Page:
6th
Subjects
Standards
Resource Type
Formats Included
• Zip
Pages
800+
\$140.00
Bundle
List Price:
\$172.00
You Save:
\$32.00
\$140.00
Bundle
List Price:
\$172.00
You Save:
\$32.00
This bundle contains one or more resources with Google apps (e.g. docs, slides, etc.).

Products in this Bundle (8)

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Description

Looking for distance learning math materials? Are you looking to integrate technology into your 6th grade math curriculum? This entire common core aligned product is on Google. You can buy this bundle now and get all future updates for free. This bundle includes 7 units as well as a state test prep task card activity. Text boxes are already inserted as well.

Links to helpful videos are included on some of the notes pages so students can view a video of that particular concept if they need a little more help.

Unit 1 (Factors, Multiples, and Distributive Property) contains:

• Factors

• Factor pairs

• Prime Numbers

• Composite numbers

• Square numbers

• Multiples

• Common factors

• Common multiples

• Greatest common factors

• Least common multiplies

• Prime factorization

• The distributive property

• Order of operations

• Word problems

Unit 2 (Ratios) contains:

• Changing ratios into equivalent fractions

• Ratio word problems

• Solving ratio problems using proportions

• Unit rates

• Using ratios, rates, and unit rates to solve word problems

• Using rate tables

• Opposites

• Absolute Values

• Comparing and ordering integers

• Comparing and ordering fractions

• Converting between fractions and decimals

• Comparing and ordering decimals

• Finding equivalent fractions, decimals, and percents

• Introduction to percents using percent bars

• Finding fractions, decimals, and percents from a table

• Word problems

Unit 3 (Fractions) contains:

• Estimating fractions

• Review of addition of fractions

• Review of subtraction of fractions

• Addition and subtraction word problems

• Using models to show multiplication of fractions

• Multiplying fractions less than 1

• Word problems with fractions less than 1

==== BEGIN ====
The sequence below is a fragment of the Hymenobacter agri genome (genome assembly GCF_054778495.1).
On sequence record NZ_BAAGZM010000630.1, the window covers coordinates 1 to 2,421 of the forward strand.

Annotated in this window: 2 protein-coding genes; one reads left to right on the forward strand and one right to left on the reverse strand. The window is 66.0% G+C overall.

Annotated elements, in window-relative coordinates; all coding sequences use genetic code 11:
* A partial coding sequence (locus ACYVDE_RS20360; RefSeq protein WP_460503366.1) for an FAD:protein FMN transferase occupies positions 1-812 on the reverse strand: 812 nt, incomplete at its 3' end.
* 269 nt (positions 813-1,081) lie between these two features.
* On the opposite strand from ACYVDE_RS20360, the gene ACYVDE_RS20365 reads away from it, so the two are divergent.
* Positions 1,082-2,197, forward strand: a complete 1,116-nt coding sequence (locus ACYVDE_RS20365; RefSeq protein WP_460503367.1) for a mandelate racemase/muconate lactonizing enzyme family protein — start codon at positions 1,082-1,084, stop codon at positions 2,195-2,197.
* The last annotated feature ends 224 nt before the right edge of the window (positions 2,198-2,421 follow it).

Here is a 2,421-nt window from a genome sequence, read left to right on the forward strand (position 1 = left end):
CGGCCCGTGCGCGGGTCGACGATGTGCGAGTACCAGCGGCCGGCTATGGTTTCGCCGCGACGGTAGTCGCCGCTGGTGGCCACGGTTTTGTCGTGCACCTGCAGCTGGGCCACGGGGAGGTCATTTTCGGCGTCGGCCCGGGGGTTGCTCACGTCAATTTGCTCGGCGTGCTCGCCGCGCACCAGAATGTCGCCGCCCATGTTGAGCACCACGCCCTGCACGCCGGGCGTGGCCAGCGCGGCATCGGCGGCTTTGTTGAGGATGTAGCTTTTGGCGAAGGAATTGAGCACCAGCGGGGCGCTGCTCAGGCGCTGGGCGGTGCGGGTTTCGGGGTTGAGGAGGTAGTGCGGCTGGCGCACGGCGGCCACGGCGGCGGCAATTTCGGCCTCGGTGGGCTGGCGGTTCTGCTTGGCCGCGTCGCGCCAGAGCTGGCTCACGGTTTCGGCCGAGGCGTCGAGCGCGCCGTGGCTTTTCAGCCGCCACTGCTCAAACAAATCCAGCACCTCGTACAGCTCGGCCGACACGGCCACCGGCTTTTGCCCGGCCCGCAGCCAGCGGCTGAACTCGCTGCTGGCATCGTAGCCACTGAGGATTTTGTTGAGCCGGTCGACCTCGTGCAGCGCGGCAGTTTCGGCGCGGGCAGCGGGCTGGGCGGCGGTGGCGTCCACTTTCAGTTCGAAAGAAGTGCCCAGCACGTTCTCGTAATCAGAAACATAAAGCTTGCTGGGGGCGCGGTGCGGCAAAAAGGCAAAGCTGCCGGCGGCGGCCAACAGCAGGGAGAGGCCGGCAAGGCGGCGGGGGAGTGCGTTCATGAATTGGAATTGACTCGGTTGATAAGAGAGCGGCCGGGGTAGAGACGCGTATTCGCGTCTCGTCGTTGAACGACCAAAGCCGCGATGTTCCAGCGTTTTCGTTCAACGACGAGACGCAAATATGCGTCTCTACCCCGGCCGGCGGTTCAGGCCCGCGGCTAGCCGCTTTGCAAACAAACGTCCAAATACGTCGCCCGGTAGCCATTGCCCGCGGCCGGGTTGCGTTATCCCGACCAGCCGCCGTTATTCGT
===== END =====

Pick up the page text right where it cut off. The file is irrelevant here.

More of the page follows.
• Multiplying mixed numbers

• Word problems with mixed numbers and whole numbers

• Using models to divide fractions

• Dividing fractions less than 1

• Dividing mixed numbers

• Word problems for multiplying and dividing fractions

• Solving one-step addition and subtraction equations using whole number and fractions

• Solving one-step multiplication and division equations using whole number and fractions

• Word problems involving one-step equations

6th Grade Test Prep Task Cards Contain a Variety of Questions That Include:

• 5 sets of task cards (2 non-calculator and 3 calculator sets)
• 20 questions in each set
• A wide variety of concepts covering the common core standards
• Multiple Choice Questions
• Multi-Select Questions
• Free Response Questions
• Fill in the blank Questions
• Graphing

Unit 4 (Geometry) contains:

• Area and perimeter of rectangles and other polygons

• More practice with other polygons

• Rectangles with a constant area, but different perimeters

• Rectangles with a constant perimeter, but different areas

• Area and perimeter of triangles on grid paper

• More practice finding area of triangles

• Constructing different triangles

• Finding area and perimeter of parallelograms

• More practice finding area of parallelograms

• Drawing polygons on coordinate grids

• Finding surface area of nets

• Finding surface area of prisms and pyramids.

• Finding volume of rectangular prisms

Unit 5 (Decimals) contains:

• Determining which operation to use

• Estimating decimals

• Ratios and rates using decimals

• Subtracting decimals

• Solving one-step equations involving addition and subtraction of decimals

• Placing decimals into products

• Multiplying decimals

• Reviewing whole number division with decimal quotients

• Dividing decimals

• Solving one-step equations involving multiplication and division of decimals

• Computing tax

• Computing tips

• Finding what percent discount you would get

Unit 6 (Coordinate Graphs, Equations, and Inequalities) contains:

• Collecting data using tables and graphs

• Time and distance data

• Finding average speed

• Independent and dependent variables

• Linear patterns and equations

• Graphing and writing coordinate pairs

• Graphing and finding differences between points on a graph

• Writing expressions and equations

• Terms, coefficients, and solving one-step equations

• Using rates and rate tables to write equations

• Writing and solving two-step equations

• Solving equations using order of operations

• Writing equations using the form y=mx+b

• Finding equivalent expressions

• Writing equations and combining like terms

• Writing, solving and graphing inequalities

Unit 7 (Data and Statistics) contains:

• Categorical and numerical data

• Statistical questions

• Frequency tables

• Line plots and dot plots

• Mean, median, and mode

• Range

• Outliers and how they effect the mean, median and mode

• Quartiles and interquartile range (IQR)

• Bar graphs

• Histograms

• Box-and-whisker plots

There are tests and quizzes for each unit on Google Slides. There are study guides for each quiz and test as well. For your convince, the quiz and test are also in Google Forms so they are self grading!

There is also an Escape Room and a Survivor Review Activity that go along well with these units. These can be used as a review at the end of each unit, at the end of the year as a cumulative activity, or both!